Rising fraud is curtailing growth for a majority of businesses, with nearly two-thirds of global businesses finding it harder to fight fraud. A new report offers help.
Many aspects of the global economy are beyond the control of individual businesses. There is little they can do to curb inflation, unknot supply chains, or halt a war.
But they can optimize the way they manage their business — and a new report from Stripe finds that one of the biggest drags on growth is something that can be curbed: e-commerce fraud.
Combining data from billions of transactions on the Stripe network from 2019–2021 with a survey of more than 2,500 businesses from 9 countries, the report identifies global fraud patterns across geographies and business models. It details the growing burden global businesses face from ecommerce fraud, the difficult choices they must make, and the steps they can take to fight back and protect their margins. Key findings include:
- Nearly three-quarters of businesses have diverted engineering resources, and more than half have curtailed expansion plans, due to fraud concerns.
- Subscription businesses struggle most with fraud. Seventy-two percent think they will lose more money to fraud in 2022 than 2021.
- The volume and sophistication of fraud varies dramatically across markets, requiring tools that adapt to local fraud patterns. France had nearly twice the fraud rate of Germany, while Singapore experienced half the rate of the wider Asia-Pacific region.
“Fraud doesn’t slow down when the economy does. It’s vital for businesses to maximize the value of every dollar by turning away as many fraudulent actors as possible without blocking good customers—and this report shows them how they can do it,” said Will Megson, product lead for Stripe Radar, Stripe’s main fraud prevention product.
More fraud, tougher choices
More than half of businesses surveyed reported that fraud is a growing concern. This changing risk environment has had a particular impact on businesses offering B2B SaaS products and B2C subscriptions. These companies are more susceptible to fraud, the report explains, because they are “more likely to be household brands, making it easier for fraudulent actors to resell the stolen goods or services (such as buying a digital subscription with a stolen credit card, then selling it for a lower price).”
Business leaders face tough choices about how to respond. The more they try to prevent fraud, the more likely they are to block legitimate charges. The report identifies the optimal sensitivity for a fraud model depending on a business’s margins—the higher the margins, the less sensitive the model should be. Businesses can also mitigate fraud risk through extensive manual review of flagged charges, but that requires a massive commitment of human resources—something scaleups and startups often can’t afford.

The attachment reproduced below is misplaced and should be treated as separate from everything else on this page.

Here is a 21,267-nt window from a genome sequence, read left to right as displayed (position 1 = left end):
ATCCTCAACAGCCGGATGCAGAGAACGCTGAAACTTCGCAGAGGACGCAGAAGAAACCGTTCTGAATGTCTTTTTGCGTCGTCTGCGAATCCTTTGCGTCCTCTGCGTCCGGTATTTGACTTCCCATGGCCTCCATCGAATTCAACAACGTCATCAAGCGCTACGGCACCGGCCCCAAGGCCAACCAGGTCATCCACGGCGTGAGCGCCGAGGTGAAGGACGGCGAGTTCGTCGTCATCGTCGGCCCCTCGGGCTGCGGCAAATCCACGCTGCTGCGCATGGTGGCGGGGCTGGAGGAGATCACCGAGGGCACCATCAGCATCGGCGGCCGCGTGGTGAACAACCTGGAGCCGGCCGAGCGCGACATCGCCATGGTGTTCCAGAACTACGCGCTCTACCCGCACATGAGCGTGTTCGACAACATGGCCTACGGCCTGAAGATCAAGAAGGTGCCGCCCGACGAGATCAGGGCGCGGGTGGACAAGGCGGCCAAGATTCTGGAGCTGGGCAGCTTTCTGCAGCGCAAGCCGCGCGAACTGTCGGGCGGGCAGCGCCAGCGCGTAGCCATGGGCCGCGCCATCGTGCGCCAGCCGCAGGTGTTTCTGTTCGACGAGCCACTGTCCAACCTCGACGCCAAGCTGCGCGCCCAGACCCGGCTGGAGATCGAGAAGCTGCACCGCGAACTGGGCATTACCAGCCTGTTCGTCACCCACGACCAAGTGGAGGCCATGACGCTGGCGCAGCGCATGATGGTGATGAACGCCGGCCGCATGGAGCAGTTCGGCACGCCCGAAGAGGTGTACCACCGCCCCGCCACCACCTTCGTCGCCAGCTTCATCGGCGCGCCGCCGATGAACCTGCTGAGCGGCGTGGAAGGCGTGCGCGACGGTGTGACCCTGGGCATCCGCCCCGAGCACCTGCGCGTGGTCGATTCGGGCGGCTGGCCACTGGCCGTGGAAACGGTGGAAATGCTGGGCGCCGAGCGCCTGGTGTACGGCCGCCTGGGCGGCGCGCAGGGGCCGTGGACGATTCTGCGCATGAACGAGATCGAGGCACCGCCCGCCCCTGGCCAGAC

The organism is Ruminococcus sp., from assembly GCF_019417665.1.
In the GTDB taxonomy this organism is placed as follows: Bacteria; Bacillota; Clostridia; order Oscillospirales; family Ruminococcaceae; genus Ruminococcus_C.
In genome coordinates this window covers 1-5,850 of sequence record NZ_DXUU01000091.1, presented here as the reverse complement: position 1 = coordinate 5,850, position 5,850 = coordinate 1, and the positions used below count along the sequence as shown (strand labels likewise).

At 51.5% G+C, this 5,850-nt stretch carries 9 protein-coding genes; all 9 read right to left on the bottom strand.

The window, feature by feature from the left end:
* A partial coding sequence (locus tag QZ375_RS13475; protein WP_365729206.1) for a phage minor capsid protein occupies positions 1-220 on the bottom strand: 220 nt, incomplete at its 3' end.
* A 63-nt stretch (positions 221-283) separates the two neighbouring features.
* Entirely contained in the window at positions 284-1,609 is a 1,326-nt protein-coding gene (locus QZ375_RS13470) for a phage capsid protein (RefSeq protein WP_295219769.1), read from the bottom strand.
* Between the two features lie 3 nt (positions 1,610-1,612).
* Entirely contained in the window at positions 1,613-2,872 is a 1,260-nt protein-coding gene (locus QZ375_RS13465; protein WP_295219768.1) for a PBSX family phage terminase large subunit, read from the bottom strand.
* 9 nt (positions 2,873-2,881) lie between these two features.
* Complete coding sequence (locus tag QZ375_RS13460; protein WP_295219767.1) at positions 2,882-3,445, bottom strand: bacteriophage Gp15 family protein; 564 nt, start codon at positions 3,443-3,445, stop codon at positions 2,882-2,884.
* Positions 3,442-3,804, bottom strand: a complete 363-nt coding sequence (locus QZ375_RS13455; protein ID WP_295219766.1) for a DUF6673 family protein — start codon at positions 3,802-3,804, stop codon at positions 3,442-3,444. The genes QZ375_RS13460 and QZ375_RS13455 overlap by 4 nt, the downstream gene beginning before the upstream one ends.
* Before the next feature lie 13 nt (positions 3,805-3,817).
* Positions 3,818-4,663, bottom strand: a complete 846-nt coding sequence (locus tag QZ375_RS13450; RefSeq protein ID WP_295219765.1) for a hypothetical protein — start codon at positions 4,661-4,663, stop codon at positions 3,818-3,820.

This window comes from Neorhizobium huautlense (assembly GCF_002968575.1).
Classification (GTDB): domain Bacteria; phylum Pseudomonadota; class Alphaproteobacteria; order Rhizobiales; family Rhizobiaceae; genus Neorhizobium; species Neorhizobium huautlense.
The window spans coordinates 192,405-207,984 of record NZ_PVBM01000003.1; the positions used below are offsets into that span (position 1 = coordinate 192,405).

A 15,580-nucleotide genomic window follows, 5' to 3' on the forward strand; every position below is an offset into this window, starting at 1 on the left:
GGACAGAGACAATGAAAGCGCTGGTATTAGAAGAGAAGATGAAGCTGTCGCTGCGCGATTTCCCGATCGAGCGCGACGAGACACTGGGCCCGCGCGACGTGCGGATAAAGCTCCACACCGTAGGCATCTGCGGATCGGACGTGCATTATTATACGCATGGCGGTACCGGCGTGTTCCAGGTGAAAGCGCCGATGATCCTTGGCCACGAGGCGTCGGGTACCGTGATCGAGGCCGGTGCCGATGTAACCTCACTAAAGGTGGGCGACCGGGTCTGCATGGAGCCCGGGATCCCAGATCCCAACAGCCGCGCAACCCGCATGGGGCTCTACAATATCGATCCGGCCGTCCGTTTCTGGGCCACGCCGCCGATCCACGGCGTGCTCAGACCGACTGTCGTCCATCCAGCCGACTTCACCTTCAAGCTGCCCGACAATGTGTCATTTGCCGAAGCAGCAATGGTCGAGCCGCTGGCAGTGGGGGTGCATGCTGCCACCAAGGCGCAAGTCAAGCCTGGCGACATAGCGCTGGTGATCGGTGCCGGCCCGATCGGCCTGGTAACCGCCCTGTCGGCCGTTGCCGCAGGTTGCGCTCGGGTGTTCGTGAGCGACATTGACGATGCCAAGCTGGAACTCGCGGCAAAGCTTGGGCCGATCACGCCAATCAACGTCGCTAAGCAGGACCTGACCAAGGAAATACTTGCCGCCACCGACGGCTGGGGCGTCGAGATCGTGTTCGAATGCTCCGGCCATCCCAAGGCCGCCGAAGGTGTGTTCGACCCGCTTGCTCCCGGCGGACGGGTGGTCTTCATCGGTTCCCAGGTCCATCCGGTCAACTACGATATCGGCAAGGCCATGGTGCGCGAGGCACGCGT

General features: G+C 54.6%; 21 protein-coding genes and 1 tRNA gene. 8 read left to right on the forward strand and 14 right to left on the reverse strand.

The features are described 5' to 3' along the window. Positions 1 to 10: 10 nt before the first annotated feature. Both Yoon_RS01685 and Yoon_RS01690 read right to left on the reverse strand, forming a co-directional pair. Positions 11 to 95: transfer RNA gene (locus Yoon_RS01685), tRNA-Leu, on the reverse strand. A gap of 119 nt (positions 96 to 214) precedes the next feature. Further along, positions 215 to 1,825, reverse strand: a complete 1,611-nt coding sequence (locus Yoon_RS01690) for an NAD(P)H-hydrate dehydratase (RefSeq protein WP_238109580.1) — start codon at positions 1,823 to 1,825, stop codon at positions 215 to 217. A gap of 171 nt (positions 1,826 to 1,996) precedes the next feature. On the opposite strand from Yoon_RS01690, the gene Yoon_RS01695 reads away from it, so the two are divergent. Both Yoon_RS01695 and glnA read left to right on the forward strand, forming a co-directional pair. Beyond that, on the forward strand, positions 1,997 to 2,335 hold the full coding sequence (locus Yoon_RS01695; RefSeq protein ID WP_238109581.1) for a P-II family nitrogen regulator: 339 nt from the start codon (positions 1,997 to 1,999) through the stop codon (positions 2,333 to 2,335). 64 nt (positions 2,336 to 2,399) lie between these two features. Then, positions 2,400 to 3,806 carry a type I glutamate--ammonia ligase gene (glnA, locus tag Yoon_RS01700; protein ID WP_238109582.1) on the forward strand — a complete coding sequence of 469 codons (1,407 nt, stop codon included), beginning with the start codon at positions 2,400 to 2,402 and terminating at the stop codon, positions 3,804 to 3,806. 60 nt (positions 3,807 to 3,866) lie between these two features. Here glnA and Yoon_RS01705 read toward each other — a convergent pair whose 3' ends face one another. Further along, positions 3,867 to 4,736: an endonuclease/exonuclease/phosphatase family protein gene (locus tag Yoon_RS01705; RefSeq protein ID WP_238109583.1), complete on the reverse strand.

Improvements in fraud prevention tools
Over the last year, Stripe has invested substantially in its fraud prevention tools to help businesses maximize resource allocation during a time of economic slowdown.
In 2021, Radar reduced dispute rates by 40%, and new improvements this year are helping businesses — including 7-Eleven, AdBlock, the British Council, Deliveroo, and Kickstarter — save money across the transaction flow, generating revenue and freeing resources that they can devote to core business activities.
Regular updates to Radar’s machine learning models block more fraud while letting through more good customers. Stripe estimates one incremental improvement made in May blocks $40 million more fraud and recovers an additional $70 million in revenue for users every year — on top of the billions of dollars Radar has already saved them.
Adblock, which helps more than 100 million users protect their privacy and control their experience online, is using Radar and Stripe Checkout to accelerate its global expansion while protecting transactions.
“It’s not well understood just how hard fraud makes it to grow a business online. We’ve been a target for card testing attacks for years, one of which was so intense we were nearly kicked out of the card networks, which would have effectively ended our ability to run our business. Stripe offered us ongoing protection that we could fine-tune against card testers, nearly eliminating fraud losses as we grew,” said Matthew Maier, CEO of Adblock.